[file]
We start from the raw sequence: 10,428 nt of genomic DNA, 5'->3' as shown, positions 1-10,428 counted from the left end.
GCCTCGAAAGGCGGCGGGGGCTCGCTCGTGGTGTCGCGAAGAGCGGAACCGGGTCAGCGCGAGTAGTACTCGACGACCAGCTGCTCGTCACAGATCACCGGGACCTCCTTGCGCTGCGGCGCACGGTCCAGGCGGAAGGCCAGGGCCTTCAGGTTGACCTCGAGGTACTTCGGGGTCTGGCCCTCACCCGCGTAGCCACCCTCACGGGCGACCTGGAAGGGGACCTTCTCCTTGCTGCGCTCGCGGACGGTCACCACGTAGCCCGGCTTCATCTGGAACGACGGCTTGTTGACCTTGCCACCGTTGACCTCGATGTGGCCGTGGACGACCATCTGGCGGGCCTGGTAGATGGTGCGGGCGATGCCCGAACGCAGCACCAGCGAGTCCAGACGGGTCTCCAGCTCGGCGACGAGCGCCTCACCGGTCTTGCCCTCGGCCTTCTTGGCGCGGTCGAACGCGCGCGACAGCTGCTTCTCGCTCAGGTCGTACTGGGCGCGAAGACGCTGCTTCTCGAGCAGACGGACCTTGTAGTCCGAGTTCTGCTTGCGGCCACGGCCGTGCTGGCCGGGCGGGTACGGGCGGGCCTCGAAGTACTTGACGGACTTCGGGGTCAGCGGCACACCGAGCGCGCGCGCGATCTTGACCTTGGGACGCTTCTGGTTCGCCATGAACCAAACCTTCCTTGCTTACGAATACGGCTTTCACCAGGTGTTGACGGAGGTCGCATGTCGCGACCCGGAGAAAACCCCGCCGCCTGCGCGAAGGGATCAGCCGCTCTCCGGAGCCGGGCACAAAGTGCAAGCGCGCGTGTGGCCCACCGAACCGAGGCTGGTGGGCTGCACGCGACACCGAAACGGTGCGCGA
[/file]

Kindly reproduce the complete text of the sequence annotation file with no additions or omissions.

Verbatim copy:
We start from the raw sequence: 10,428 nt of genomic DNA, 5'->3' as shown, positions 1-10,428 counted from the left end.
GCCTCGAAAGGCGGCGGGGGCTCGCTCGTGGTGTCGCGAAGAGCGGAACCGGGTCAGCGCGAGTAGTACTCGACGACCAGCTGCTCGTCACAGATCACCGGGACCTCCTTGCGCTGCGGCGCACGGTCCAGGCGGAAGGCCAGGGCCTTCAGGTTGACCTCGAGGTACTTCGGGGTCTGGCCCTCACCCGCGTAGCCACCCTCACGGGCGACCTGGAAGGGGACCTTCTCCTTGCTGCGCTCGCGGACGGTCACCACGTAGCCCGGCTTCATCTGGAACGACGGCTTGTTGACCTTGCCACCGTTGACCTCGATGTGGCCGTGGACGACCATCTGGCGGGCCTGGTAGATGGTGCGGGCGATGCCCGAACGCAGCACCAGCGAGTCCAGACGGGTCTCCAGCTCGGCGACGAGCGCCTCACCGGTCTTGCCCTCGGCCTTCTTGGCGCGGTCGAACGCGCGCGACAGCTGCTTCTCGCTCAGGTCGTACTGGGCGCGAAGACGCTGCTTCTCGAGCAGACGGACCTTGTAGTCCGAGTTCTGCTTGCGGCCACGGCCGTGCTGGCCGGGCGGGTACGGGCGGGCCTCGAAGTACTTGACGGACTTCGGGGTCAGCGGCACACCGAGCGCGCGCGCGATCTTGACCTTGGGACGCTTCTGGTTCGCCATGAACCAAACCTTCCTTGCTTACGAATACGGCTTTCACCAGGTGTTGACGGAGGTCGCATGTCGCGACCCGGAGAAAACCCCGCCGCCTGCGCGAAGGGATCAGCCGCTCTCCGGAGCCGGGCACAAAGTGCAAGCGCGCGTGTGGCCCACCGAACCGAGGCTGGTGGGCTGCACGCGACACCGAAACGGTGCGCGA